Psychiatric disorders

Rare

Decreased libido, insomnia

Rare

Nervousness

Nervous system disorders

Frequent

Headache

Rare

Dizziness, paresthesia, hemiparesis, somnolence, taste alteration, hypoesthesia, hyposmia

Hearing and hearing disorders

labyrinth

Rare

tinnitus

Heart conditions

Rare

Atrial fibrillation, palpitations, ECG abnormalities, left branch block (see section Tumor Lysis Syndrome), sinus tachycardia (see section Tumor Lysis Syndrome)

Vascular disorders

Rare

Hypertension, flushing, flushing, bleeding (see section Tumor Lysis Syndrome)

Respiratory disorders

Rare

Dyspnoea, bronchitis, upper respiratory infections, cough

Gastrointestinal disorders

Frequent

Diarrhea **, nausea

Rare

Abdominal pain, abdominal distension, gastroesophageal reflux, vomiting, dry mouth, dyspepsia, constipation, frequent bowel movements, flatulence, gastrointestinal discomfort Rare

Pancreatitis, ulceration of the mouth

Hepatobiliary disorders

Frequent

Abnormal liver function **

Rare

cholelithiasis

Rare

Hepatitis, jaundice *, liver injury *

Skin and subcutaneous tissue disorders

Frequent

Eruptions (including various types of eruptions reported with a lower frequency, see below)

Rare

Dermatitis, urticaria, pruritus, discolouration of the skin, skin lesions, petechia, macular rash, maculopapular rash, papular rash

Rare

Toxic epidermal necrolysis (Lyell syndrome) *, syndrome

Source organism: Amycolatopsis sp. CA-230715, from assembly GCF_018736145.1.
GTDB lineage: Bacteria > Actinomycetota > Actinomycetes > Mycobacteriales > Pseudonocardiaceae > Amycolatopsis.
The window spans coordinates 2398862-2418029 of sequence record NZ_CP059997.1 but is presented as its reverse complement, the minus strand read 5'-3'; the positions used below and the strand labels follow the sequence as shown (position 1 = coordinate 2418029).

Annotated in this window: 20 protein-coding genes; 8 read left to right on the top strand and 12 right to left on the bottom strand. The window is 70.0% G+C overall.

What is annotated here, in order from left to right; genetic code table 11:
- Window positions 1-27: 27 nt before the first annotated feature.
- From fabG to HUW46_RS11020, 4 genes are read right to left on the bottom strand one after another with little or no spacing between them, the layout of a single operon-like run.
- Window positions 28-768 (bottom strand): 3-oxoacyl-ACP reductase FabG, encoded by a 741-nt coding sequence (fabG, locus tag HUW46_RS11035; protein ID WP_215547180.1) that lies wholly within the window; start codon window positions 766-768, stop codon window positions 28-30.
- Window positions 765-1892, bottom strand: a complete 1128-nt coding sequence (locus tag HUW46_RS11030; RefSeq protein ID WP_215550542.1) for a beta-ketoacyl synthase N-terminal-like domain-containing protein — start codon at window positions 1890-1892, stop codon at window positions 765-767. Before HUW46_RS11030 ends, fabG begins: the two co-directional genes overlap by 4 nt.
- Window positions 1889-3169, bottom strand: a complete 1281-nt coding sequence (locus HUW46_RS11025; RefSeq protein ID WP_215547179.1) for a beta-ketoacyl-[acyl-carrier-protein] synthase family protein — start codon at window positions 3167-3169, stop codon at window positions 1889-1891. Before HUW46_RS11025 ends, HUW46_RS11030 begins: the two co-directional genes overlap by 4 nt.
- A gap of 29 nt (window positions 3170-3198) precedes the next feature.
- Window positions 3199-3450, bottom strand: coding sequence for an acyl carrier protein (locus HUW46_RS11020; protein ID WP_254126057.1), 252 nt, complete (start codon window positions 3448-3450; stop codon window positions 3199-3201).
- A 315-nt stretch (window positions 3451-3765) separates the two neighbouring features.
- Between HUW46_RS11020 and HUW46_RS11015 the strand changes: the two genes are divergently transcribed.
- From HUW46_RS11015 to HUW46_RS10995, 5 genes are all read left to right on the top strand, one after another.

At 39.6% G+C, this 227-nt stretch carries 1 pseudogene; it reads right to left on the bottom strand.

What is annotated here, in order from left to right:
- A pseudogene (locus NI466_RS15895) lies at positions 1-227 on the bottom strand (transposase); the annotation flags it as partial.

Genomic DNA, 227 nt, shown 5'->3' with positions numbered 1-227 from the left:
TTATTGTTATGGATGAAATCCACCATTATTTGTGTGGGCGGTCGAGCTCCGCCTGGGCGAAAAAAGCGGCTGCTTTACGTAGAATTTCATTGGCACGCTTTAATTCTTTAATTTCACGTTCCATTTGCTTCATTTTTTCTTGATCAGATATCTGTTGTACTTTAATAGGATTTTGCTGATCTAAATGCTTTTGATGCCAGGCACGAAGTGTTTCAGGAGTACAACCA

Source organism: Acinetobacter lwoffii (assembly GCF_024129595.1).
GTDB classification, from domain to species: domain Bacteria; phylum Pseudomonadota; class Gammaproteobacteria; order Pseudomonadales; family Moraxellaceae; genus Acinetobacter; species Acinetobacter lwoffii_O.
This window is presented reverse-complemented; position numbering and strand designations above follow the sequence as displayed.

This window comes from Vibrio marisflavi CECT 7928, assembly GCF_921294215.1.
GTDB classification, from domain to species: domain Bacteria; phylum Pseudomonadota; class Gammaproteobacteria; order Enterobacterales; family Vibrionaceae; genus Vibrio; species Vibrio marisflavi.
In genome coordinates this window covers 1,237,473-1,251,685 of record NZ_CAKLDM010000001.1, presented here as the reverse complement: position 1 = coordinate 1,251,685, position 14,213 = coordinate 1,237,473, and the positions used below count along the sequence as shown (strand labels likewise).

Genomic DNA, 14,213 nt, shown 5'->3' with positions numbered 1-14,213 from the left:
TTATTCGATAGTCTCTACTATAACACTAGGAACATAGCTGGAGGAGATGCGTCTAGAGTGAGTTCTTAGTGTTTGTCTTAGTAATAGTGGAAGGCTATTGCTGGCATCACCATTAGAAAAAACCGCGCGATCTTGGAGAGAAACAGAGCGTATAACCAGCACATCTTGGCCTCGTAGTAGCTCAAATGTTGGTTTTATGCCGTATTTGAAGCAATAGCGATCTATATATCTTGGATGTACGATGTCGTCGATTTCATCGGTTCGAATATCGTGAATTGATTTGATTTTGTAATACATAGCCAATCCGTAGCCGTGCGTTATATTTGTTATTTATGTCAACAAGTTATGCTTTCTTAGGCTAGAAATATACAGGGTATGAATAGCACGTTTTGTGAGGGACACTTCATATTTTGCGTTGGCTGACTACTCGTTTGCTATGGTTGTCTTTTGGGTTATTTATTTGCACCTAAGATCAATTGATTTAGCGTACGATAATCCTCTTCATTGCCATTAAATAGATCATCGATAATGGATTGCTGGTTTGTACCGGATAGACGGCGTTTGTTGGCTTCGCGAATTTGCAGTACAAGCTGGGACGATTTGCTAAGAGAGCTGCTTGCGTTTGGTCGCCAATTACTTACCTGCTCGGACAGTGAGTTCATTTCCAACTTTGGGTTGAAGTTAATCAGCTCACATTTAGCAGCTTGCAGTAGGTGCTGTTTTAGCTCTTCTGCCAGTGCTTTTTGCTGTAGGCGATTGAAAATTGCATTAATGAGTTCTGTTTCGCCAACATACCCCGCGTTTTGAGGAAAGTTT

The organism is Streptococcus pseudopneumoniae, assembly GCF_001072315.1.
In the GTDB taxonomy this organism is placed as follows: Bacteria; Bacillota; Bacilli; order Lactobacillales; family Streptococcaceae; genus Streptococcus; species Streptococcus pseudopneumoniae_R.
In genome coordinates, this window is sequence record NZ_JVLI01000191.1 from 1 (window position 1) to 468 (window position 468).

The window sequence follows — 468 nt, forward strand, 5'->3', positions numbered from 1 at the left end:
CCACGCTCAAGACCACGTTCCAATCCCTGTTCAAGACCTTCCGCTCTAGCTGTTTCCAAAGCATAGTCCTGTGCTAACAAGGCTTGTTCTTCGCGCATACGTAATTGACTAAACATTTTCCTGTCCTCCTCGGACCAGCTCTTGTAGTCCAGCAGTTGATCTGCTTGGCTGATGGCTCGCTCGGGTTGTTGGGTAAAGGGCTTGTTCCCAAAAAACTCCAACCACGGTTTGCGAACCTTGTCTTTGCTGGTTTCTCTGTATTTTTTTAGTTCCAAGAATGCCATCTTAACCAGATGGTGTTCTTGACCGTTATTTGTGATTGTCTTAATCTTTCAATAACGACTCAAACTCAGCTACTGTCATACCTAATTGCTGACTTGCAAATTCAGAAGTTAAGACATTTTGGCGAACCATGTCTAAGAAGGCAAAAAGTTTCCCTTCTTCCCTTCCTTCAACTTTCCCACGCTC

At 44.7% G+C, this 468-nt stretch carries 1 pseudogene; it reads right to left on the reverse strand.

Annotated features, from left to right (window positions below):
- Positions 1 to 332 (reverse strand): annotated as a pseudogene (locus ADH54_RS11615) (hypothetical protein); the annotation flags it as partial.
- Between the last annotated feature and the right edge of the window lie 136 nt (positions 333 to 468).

Stevens-Johnson *, angiodem *, drug hypersensitivity syndrome with eosinophilia and systemic symptoms (DRESS syndrome) *, generalized rash (severe) *, erythema, exfoliative eruption, follicular rash, vesicular rash,

pustular rash, itchy rash *, rash

erythematous, morbilliform rash, alopecia, hyperhydrosis

Musculoskeletal and systemic disorders

Rare

Arthralgia, arthritis, myalgia, musculoskeletal pain, muscle weakness, muscle spasms, contracture

Muscular bursitis

Rare

Rhabdomyolysis *, joint stiffness, muscular stiffness

skeletal

Renal and urinary disorders

Rare

Renal insufficiency, renal lithiasis, hematuria, pollakiuria,

proteinuria

Rare

Tubulointerstitial nephritis *, urgent urination

Disorders of the reproductive system and breasts

Rare

Erectile dysfunction

General disorders and abnormalities

at the administration site

Frequent

Edema

Rare

Fatigue, chest pain, discomfort in the chest

Rare

Thirst

Changes in biological parameters

Rare

Increase in amylase, decrease in platelet count, decrease in white blood cells, decrease

number of lymphocytes, increased serum creatinine, decreased hemoglobin, increased uremia, increased triglyceride, increased cholesterol, decreased hematocrit, increased lactate dehydrogenase in the blood, increased kalemia

Rare